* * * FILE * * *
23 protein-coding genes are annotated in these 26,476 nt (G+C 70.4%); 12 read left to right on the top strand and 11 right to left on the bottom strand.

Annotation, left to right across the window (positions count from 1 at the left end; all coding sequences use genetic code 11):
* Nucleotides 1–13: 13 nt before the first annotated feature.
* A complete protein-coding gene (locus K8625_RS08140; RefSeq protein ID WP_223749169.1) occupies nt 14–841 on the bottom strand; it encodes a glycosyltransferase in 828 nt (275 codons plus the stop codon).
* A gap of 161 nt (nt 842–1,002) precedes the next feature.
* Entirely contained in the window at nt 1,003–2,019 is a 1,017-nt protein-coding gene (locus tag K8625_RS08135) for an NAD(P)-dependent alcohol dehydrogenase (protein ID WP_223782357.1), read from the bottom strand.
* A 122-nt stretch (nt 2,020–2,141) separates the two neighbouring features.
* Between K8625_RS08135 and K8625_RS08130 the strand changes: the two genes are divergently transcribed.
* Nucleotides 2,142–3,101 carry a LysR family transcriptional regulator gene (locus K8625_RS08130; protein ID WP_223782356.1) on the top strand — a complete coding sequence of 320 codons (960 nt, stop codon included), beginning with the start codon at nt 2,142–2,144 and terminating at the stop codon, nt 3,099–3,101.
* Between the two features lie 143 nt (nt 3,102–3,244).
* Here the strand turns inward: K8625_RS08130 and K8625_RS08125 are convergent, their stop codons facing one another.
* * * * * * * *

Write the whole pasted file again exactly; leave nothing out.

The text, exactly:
23 protein-coding genes are annotated in these 26,476 nt (G+C 70.4%); 12 read left to right on the top strand and 11 right to left on the bottom strand.

Annotation, left to right across the window (positions count from 1 at the left end; all coding sequences use genetic code 11):
* Nucleotides 1–13: 13 nt before the first annotated feature.
* A complete protein-coding gene (locus K8625_RS08140; RefSeq protein ID WP_223749169.1) occupies nt 14–841 on the bottom strand; it encodes a glycosyltransferase in 828 nt (275 codons plus the stop codon).
* A gap of 161 nt (nt 842–1,002) precedes the next feature.
* Entirely contained in the window at nt 1,003–2,019 is a 1,017-nt protein-coding gene (locus tag K8625_RS08135) for an NAD(P)-dependent alcohol dehydrogenase (protein ID WP_223782357.1), read from the bottom strand.
* A 122-nt stretch (nt 2,020–2,141) separates the two neighbouring features.
* Between K8625_RS08135 and K8625_RS08130 the strand changes: the two genes are divergently transcribed.
* Nucleotides 2,142–3,101 carry a LysR family transcriptional regulator gene (locus K8625_RS08130; protein ID WP_223782356.1) on the top strand — a complete coding sequence of 320 codons (960 nt, stop codon included), beginning with the start codon at nt 2,142–2,144 and terminating at the stop codon, nt 3,099–3,101.
* Between the two features lie 143 nt (nt 3,102–3,244).
* Here the strand turns inward: K8625_RS08130 and K8625_RS08125 are convergent, their stop codons facing one another.